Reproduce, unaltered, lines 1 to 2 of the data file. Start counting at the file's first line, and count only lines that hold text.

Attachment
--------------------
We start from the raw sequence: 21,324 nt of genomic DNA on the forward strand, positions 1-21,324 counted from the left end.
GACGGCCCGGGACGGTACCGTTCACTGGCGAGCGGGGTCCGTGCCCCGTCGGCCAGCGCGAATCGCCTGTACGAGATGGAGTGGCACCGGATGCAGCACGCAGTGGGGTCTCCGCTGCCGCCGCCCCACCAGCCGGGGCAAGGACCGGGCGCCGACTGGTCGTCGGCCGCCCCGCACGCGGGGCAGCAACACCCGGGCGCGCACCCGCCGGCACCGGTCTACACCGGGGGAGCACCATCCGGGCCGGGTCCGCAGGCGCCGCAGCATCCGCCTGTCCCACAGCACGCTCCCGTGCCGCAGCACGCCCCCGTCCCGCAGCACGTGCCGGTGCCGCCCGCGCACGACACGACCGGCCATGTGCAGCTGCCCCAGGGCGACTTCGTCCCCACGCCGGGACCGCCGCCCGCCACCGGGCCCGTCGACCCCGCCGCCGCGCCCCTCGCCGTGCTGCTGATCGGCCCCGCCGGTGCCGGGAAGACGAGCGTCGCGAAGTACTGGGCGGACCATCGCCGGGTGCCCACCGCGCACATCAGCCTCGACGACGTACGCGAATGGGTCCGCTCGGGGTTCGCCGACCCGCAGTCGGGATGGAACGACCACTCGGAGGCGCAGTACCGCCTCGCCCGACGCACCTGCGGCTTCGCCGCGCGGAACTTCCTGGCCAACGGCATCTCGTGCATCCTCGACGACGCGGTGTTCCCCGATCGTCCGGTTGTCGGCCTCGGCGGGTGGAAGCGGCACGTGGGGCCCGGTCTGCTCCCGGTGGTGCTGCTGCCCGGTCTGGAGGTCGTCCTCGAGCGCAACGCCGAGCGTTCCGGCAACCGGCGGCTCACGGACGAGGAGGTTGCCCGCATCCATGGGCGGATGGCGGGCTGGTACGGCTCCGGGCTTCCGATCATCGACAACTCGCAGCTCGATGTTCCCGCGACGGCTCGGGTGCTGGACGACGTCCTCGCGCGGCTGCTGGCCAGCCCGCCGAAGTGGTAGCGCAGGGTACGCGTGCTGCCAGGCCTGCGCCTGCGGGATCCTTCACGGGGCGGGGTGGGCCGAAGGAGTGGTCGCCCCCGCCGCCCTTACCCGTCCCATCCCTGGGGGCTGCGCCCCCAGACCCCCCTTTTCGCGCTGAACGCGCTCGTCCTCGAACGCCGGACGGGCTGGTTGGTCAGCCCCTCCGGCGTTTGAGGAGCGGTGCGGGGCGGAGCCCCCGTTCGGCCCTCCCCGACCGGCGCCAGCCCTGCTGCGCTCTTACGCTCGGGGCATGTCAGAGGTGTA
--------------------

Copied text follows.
We start from the raw sequence: 21,324 nt of genomic DNA on the forward strand, positions 1-21,324 counted from the left end.
GACGGCCCGGGACGGTACCGTTCACTGGCGAGCGGGGTCCGTGCCCCGTCGGCCAGCGCGAATCGCCTGTACGAGATGGAGTGGCACCGGATGCAGCACGCAGTGGGGTCTCCGCTGCCGCCGCCCCACCAGCCGGGGCAAGGACCGGGCGCCGACTGGTCGTCGGCCGCCCCGCACGCGGGGCAGCAACACCCGGGCGCGCACCCGCCGGCACCGGTCTACACCGGGGGAGCACCATCCGGGCCGGGTCCGCAGGCGCCGCAGCATCCGCCTGTCCCACAGCACGCTCCCGTGCCGCAGCACGCCCCCGTCCCGCAGCACGTGCCGGTGCCGCCCGCGCACGACACGACCGGCCATGTGCAGCTGCCCCAGGGCGACTTCGTCCCCACGCCGGGACCGCCGCCCGCCACCGGGCCCGTCGACCCCGCCGCCGCGCCCCTCGCCGTGCTGCTGATCGGCCCCGCCGGTGCCGGGAAGACGAGCGTCGCGAAGTACTGGGCGGACCATCGCCGGGTGCCCACCGCGCACATCAGCCTCGACGACGTACGCGAATGGGTCCGCTCGGGGTTCGCCGACCCGCAGTCGGGATGGAACGACCACTCGGAGGCGCAGTACCGCCTCGCCCGACGCACCTGCGGCTTCGCCGCGCGGAACTTCCTGGCCAACGGCATCTCGTGCATCCTCGACGACGCGGTGTTCCCCGATCGTCCGGTTGTCGGCCTCGGCGGGTGGAAGCGGCACGTGGGGCCCGGTCTGCTCCCGGTGGTGCTGCTGCCCGGTCTGGAGGTCGTCCTCGAGCGCAACGCCGAGCGTTCCGGCAACCGGCGGCTCACGGACGAGGAGGTTGCCCGCATCCATGGGCGGATGGCGGGCTGGTACGGCTCCGGGCTTCCGATCATCGACAACTCGCAGCTCGATGTTCCCGCGACGGCTCGGGTGCTGGACGACGTCCTCGCGCGGCTGCTGGCCAGCCCGCCGAAGTGGTAGCGCAGGGTACGCGTGCTGCCAGGCCTGCGCCTGCGGGATCCTTCACGGGGCGGGGTGGGCCGAAGGAGTGGTCGCCCCCGCCGCCCTTACCCGTCCCATCCCTGGGGGCTGCGCCCCCAGACCCCCCTTTTCGCGCTGAACGCGCTCGTCCTCGAACGCCGGACGGGCTGGTTGGTCAGCCCCTCCGGCGTTTGAGGAGCGGTGCGGGGCGGAGCCCCCGTTCGGCCCTCCCCGACCGGCGCCAGCCCTGCTGCGCTCTTACGCTCGGGGCATGTCAGAGGTGTA